Paul Klee's Journey to Tunis
Immersed in Colours

In 1914, Paul Klee undertook a two-week study trip to Tunisia, which would leave an indelible mark on his work. In his essay-like documentary, Bruno Moll takes an unusual approach in retracing the itinerary of Klee's Tunisian awakening. By Alexandra Stäheli

Paul Klee, water colour, Tunis (photo:
When Paul Klee visited Tunisia, he was impressed by the quality of the light there

​​In April 1914, Paul Klee, together with his friends August Macke and Louis Moilliet, undertook a two-week study trip to Tunisia, which would leave an indelible mark on his work.

The stay in North Africa, later recorded in art history as "the trip to Tunis," led Klee, as he commented in his contemplative and enthusiastic diary entries, quite literally to an illumination – to a new encounter with light and color.

This, he stated a few years later, formed the "foundation for a new color palette." Klee describes as a revelation the – for him – previously unknown spectacle offered by the Arabic landscape and architecture.

The constantly changing illumination and the symphony of color, form, and rhythm had the effect of pushing the artist's work further towards abstraction. After the trip, Klee's watercolors and drawings are even further removed from any representationalism, whereby the composition of individual elements on paper now seem to follow an even stronger cosmic logic.

Klee's Tunisian awakening

At the same time, the deeply experienced impressions in Tunisia confirmed his sense of vocation. On the date of April 16, Klee confided to his travel diary the account of his inner experience, which would later become the most quoted observation in scholarship on the artist:

Paul Klee (1879–1940) was a Swiss painter of German nationality. He was influenced by many different art styles in his work, including expressionism, cubism, and surrealism

​​"I feel my work and it gives me confidence in myself without effort. Color possesses me. I don't have to pursue it. It will possess me always, I know it. That is the meaning of this happy hour: color and I are one. I am a painter."

In his essay-like documentary film "Paul Klee – The Journey to Tunis," the Swiss film maker Bruno Moll takes an unusual experimental approach in once again retracing the itinerary of Klee's Tunisian awakening of almost one hundred years ago.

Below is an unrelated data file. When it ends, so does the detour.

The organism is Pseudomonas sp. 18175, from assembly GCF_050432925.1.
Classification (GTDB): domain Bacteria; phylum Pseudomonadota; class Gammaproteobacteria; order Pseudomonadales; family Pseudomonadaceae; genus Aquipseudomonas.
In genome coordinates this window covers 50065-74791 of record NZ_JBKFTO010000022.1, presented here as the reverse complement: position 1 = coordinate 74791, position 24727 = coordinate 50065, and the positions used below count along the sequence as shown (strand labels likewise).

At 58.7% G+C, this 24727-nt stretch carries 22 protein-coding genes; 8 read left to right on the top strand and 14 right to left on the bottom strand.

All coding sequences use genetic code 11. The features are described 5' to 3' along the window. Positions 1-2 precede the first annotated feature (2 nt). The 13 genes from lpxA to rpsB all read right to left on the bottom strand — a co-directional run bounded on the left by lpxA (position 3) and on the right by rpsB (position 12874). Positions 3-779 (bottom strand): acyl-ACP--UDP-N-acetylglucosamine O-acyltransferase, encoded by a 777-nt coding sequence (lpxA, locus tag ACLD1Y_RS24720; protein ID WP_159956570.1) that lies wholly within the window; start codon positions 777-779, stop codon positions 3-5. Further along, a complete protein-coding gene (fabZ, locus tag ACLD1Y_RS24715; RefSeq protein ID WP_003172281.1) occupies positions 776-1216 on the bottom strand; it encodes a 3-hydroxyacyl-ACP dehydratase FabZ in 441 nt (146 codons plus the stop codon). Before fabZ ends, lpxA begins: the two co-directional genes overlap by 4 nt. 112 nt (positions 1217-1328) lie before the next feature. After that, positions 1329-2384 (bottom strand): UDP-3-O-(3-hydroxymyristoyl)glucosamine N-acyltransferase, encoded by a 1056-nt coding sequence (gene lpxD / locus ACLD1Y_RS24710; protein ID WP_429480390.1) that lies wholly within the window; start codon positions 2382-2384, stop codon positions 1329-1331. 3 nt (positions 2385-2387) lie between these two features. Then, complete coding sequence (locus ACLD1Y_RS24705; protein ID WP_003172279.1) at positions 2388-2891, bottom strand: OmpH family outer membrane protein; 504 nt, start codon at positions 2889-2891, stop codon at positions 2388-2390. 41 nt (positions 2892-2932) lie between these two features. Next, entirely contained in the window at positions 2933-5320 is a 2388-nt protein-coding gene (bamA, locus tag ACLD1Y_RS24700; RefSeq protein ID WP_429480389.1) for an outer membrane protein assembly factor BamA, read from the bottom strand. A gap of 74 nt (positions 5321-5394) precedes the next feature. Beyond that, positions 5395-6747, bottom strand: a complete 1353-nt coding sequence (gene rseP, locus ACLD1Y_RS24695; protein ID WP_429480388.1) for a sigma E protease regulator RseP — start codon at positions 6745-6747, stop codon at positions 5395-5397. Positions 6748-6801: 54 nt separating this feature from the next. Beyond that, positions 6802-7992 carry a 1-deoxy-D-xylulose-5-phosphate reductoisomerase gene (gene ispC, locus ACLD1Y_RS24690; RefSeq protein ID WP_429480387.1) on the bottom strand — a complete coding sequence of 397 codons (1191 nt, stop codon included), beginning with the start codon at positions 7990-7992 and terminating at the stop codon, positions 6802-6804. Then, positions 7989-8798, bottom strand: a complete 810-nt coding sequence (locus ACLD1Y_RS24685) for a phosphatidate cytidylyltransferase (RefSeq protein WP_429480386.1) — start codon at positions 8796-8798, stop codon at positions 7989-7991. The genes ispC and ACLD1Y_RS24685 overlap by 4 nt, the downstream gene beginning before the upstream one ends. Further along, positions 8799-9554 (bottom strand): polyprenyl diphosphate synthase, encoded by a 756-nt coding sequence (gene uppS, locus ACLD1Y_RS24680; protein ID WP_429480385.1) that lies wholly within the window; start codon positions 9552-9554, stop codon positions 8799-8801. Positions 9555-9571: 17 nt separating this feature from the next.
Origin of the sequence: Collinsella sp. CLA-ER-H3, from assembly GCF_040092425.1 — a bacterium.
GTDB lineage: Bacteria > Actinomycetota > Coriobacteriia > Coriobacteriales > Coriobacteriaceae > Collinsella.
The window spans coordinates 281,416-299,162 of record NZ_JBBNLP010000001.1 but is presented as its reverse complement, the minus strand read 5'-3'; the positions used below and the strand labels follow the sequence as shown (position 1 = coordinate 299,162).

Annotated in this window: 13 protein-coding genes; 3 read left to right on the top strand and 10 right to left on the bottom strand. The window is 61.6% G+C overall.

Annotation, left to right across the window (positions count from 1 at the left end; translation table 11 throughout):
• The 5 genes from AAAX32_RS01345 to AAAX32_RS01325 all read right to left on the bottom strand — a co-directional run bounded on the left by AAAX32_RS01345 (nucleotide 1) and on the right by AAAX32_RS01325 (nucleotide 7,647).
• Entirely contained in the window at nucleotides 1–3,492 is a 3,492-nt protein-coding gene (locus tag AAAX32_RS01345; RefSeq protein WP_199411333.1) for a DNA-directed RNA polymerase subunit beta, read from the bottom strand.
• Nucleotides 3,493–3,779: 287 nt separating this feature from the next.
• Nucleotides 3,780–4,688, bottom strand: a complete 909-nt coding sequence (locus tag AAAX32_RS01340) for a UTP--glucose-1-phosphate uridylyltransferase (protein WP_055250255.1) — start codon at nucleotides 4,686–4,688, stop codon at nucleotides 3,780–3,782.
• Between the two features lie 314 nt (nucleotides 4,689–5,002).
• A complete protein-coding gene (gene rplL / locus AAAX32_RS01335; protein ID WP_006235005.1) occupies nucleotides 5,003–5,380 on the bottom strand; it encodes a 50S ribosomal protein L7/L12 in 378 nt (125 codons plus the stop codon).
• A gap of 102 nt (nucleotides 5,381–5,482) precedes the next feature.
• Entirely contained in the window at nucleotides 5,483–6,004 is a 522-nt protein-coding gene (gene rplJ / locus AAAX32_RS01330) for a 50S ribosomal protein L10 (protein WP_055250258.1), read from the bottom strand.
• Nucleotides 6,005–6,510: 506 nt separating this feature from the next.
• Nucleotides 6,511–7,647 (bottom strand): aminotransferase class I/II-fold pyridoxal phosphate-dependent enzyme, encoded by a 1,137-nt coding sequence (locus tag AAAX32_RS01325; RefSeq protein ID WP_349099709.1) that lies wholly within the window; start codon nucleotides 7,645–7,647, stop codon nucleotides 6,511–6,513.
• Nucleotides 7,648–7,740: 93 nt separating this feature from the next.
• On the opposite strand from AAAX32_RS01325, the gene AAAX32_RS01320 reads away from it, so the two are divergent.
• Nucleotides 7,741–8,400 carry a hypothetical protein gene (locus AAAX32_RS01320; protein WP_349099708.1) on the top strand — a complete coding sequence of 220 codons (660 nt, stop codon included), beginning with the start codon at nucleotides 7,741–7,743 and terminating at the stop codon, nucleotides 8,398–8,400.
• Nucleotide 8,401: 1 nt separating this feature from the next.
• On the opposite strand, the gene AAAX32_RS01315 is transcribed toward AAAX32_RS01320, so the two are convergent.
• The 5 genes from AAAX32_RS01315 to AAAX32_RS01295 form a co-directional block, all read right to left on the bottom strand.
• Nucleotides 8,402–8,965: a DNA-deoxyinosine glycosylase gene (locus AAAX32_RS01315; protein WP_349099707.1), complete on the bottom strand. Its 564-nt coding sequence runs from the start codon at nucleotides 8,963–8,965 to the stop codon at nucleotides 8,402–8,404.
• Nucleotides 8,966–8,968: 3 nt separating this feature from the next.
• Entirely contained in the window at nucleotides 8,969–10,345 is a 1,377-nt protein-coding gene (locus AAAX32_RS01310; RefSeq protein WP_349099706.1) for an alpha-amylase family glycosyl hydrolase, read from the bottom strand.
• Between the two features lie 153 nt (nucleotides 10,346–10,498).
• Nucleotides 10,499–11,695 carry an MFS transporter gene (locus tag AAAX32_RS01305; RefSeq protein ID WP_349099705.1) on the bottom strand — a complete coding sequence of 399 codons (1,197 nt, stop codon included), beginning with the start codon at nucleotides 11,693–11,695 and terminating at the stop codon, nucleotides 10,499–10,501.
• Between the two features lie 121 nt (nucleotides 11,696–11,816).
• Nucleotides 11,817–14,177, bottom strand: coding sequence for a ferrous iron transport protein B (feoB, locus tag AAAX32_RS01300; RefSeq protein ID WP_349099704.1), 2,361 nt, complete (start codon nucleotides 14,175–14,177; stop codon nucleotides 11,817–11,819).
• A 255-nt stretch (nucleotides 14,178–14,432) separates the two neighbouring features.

Moll's film isn't simply a head-on encounter of the documentary trail provided by the artist's diary entries and images of modern-day Tunisia. Rather, in a clever change of perspective, he conveys to the viewer the locations Klee visited from the point of view of the host country.

Nacer Khemir as Cicerone

The Tunisian film maker and story teller Nacer Khemir, known in Europe through films such as "Le collier perdu de la colombe" and "Bab' Aziz," accompanies us as our philosophical travel guide to Tunis, Kairouan, and Hammamet with his commentaries on Arabic architecture and art.

In Bruno Moll's film, Tunisian film maker and story teller Nacer Khemir acts the "philosophical travel guide"

​​Khemir's narrations provide a gentle counterpoint to the exoticism and projections of the Orient experienced by the three artists to a profound degree, and not least of all in the red-light district of Tunis. At the same time, during the course of this film journey, the narrations constantly throw light on the remarkable parallels between Western and Eastern imagery, between Klee's quest for the original formula of creation and Khemir's poetic cosmology.

When Khemir considers emptiness in Arabic art as an expression of humility, it seems like the reverberating color-saturated echo of Klee's view that abstraction is a bow to the absolute.

And when the Sufi influenced film maker explains that the strict symmetry of Arabic architecture refers to the mirror relationship between this world and the hereafter, between the original and the copy, we immediately see the link to Klee's theosophically-leaning mysticism, which claimed the task of making the unseen glow in the visible world.

Spiritual connections

These spiritual – and cheerfully cerebral – connections between North and South provide some of the best moments in Moll's film. Yet, in a film where the topic of color plays such a crucial role, the flights of fancy break down now and again, especially during the technically deficient pale and dimly-colored sequences from Khemir's films.

Or when the narrator Khemir, who makes the claim that at the age of twelve he was possessed by the decision to become an artist during a Klee exhibition, occasionally mouths platitudes while expounding his wide-ranging thoughts.

Nonetheless, by slowly unfolding the melodic coexistence of contrasts, this simply produced documentary film offers an inspired glimpse into visual passion and leaves us wanting to discover more.

Alexandra Stäheli

© NZZ/ 2007

Translated from the German by John Bergeron

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